Body of Shooting Knowledge, Part III
When you bring your shotgun up and feel that perfect “cheek weld,” the next step is to develop your mounting routine so it is replicated every time. The idea isn’t simply to clone the motion, but to clone the proper motion.
Gun mounting, the right way, does not begin with the arms or hands but with the feet. To start with, think of the Marquess of Queensberry boxing stance. The feet are positioned with one ahead of the other. For “orthodox,” or right-handed boxers, the left foot is the advanced one, and the reverse for “southpaws”; and it’s the same for shooters.
Boxers practice by drawing a straight line on the ground or putting down a strip of tape on the floor and aligning their feet along it. They will step back with their rear foot, keeping the heel along the line and rotating the toes out about 45-degrees. The front foot will be positioned on the other side of the line. Boxers “toe-in” their lead foot, but shooters want that foot slightly turned out and pointing toward where they mean to break the target. Shooters will also shift their weight more over their front foot to absorb the recoil from the shot and set them up for a second. Unlike with learning the rumba, there are no diagrams you can lay down to show you where and how, exactly, to place your feet: too wide and the swing is restricted; too close and you reduce the strength of your base. You need to find the equilibrium point that allows you to turn your body from your waist, hips held level, in either direction and feel solid, without having to move your feet. And you need to know that your swing won’t topple you over like a four-pin on a four-nine split.
Arms, of course, matter as well. If you envision that bareknuckle-fighter’s stance, you can see the right way to raise your arms, to contain their power. In shooting, though, the arm of the hand that holds the grip will be more elevated at the elbow than a boxer’s. You will need to hold a shotgun, though, to get this right.
Using an empty gun (and make sure it is empty before you start), and pointing in a safe direction, bring it up to where it is welded to your cheek and fitting into your shoulder pocket, both described in the blog last month. The gun must be balanced and solidly supported between your two hands, and fit to your face, and shoulder, so make adjustments unitl it feels right. Now you can begin to practice.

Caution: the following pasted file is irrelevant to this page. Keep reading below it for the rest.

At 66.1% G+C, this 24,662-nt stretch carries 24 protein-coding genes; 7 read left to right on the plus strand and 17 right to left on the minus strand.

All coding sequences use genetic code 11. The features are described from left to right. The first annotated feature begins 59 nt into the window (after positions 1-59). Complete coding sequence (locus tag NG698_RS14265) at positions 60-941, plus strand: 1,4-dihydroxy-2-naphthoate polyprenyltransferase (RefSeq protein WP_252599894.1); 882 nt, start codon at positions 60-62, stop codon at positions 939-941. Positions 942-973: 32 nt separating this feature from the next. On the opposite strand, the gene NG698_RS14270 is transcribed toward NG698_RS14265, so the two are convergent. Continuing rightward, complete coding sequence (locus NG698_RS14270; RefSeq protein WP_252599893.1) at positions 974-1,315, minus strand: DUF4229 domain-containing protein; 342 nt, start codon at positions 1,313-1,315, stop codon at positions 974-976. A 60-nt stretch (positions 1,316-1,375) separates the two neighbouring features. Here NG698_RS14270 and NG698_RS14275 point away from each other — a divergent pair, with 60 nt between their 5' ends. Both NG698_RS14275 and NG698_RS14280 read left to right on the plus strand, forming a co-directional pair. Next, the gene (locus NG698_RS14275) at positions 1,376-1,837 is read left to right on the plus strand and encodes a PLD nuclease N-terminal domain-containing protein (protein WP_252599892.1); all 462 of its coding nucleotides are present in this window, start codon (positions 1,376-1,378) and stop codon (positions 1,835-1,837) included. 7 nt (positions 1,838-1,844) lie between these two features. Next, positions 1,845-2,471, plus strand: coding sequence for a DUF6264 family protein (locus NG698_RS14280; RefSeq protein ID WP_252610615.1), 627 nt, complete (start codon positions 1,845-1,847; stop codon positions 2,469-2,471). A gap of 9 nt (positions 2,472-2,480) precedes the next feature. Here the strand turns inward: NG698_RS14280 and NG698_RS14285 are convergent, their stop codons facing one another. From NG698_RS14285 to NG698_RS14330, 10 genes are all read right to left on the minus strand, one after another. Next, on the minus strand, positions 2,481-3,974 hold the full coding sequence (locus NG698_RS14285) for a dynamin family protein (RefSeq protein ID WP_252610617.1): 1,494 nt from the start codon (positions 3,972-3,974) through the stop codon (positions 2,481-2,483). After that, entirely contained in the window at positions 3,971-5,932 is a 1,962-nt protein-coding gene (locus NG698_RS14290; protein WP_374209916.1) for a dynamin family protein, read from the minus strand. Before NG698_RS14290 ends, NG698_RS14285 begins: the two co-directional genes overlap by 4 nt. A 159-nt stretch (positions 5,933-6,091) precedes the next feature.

There is a nugget of general training advice that says go slow to get fast. In the hunting field and duck blind, nothing can make your mount fall apart faster than a flushing bird or hearing, “Take ’em!” The only insurance against that is repeating the proper mount time and time again. One practice regimen starts with holding your shotgun in the low position. If you do this in the house, find a spot on the wall a little way above your head, or draw a small circle on a piece of paper and put it up on a wall and lift the muzzle to cover it. Now, s-l-o-w-l-y mount the gun into the proper position you have determined, lifting the butt without moving the muzzle from its mark. Hold for a few seconds, then lower slowly. Repeat. Do a couple dozen times, rest, then do a second set. Imagine tai chi with firearms.
Slow training will translate into both muscle memory and muscle tone. You will get smoother, and smoother translates into faster shots that may feel slow, but are not. In fact, if your mount feels slow in the field, rather than late-which it will feel like if you rush–you’re probably doing it right. Some coaches suggest taping a small penlight in the muzzle of your gun and using the narrow beam as the aiming point, so you can actively practice your swing by following the light, but I question that. I don’t like placing anything into the muzzle of a firearm, ever. Better to use, I believe, a shotgun-cartridge laser bore sight. Find a line, like ceiling molding, mount the gun and swing. And swing again.
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